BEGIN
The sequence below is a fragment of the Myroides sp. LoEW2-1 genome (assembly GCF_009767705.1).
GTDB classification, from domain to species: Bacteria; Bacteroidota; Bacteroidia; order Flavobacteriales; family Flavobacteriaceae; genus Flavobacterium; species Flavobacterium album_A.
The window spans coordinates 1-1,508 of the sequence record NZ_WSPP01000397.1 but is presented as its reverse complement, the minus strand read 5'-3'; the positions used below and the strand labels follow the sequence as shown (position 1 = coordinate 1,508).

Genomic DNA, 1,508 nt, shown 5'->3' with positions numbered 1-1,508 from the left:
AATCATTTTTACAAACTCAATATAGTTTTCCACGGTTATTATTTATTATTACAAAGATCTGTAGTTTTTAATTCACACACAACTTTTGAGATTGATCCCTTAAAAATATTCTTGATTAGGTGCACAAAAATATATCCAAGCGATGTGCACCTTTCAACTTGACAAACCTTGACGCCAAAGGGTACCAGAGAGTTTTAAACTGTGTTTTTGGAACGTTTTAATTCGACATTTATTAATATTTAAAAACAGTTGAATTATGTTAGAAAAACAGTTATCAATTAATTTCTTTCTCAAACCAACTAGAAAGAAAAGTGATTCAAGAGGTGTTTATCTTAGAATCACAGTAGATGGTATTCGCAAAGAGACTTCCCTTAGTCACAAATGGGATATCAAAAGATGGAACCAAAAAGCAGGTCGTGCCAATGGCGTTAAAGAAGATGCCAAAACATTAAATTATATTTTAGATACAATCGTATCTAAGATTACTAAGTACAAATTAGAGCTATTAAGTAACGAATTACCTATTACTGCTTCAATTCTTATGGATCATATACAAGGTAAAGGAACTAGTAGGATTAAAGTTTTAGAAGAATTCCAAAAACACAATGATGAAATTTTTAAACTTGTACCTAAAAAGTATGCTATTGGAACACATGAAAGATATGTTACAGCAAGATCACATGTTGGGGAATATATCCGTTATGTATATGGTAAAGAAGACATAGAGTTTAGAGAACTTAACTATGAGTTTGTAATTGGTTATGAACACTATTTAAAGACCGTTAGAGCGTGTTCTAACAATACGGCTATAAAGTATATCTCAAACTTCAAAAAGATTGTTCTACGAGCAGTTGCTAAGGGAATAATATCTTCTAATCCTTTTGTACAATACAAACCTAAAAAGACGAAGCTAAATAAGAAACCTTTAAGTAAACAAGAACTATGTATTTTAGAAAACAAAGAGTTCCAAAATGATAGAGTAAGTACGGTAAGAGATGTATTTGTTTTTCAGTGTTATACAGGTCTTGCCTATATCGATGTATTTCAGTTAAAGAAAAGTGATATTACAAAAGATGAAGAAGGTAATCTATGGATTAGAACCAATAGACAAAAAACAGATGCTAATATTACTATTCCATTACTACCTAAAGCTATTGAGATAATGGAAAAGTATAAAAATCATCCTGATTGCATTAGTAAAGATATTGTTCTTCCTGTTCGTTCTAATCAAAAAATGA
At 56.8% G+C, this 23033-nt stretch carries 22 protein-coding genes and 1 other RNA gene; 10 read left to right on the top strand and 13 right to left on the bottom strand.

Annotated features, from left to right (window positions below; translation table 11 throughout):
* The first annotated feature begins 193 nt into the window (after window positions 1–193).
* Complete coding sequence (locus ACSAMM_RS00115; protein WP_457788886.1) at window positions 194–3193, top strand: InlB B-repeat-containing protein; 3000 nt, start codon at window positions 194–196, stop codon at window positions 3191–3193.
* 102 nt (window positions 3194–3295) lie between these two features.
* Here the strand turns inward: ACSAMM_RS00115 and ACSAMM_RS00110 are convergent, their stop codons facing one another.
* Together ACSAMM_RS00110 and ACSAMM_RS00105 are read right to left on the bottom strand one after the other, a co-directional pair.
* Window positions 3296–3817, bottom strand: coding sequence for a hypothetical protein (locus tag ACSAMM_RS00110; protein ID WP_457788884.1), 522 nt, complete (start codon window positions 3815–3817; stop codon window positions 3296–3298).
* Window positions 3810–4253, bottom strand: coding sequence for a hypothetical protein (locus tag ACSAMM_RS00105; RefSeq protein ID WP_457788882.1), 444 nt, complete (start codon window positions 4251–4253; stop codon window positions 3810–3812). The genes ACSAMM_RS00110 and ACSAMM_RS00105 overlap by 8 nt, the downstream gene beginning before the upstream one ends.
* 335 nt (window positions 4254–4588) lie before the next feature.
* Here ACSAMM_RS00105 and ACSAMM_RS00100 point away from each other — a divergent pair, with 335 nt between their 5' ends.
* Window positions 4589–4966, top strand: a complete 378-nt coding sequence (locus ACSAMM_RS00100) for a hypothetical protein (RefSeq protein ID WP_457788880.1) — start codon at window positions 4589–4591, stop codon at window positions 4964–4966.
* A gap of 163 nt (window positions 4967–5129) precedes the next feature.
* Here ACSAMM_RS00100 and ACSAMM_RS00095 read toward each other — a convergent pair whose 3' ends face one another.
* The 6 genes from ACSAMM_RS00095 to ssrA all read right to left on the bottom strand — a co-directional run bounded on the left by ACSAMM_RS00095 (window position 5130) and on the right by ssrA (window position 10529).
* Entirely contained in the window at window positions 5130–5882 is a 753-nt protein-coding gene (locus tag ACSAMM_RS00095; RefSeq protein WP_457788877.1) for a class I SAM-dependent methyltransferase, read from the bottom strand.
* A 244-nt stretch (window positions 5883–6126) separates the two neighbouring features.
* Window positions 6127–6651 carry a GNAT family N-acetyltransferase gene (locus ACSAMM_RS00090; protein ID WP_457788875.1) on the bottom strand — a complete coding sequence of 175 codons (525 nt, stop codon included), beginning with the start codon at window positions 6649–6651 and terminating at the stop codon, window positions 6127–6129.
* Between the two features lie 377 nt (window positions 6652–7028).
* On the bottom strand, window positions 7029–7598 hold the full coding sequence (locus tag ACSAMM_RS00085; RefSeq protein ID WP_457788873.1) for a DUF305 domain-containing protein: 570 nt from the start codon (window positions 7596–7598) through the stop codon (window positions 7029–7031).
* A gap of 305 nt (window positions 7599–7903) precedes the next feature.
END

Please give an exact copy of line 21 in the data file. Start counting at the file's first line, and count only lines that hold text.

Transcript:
* Entirely contained in the window at window positions 5130–5882 is a 753-nt protein-coding gene (locus tag ACSAMM_RS00095; RefSeq protein WP_457788877.1) for a class I SAM-dependent methyltransferase, read from the bottom strand.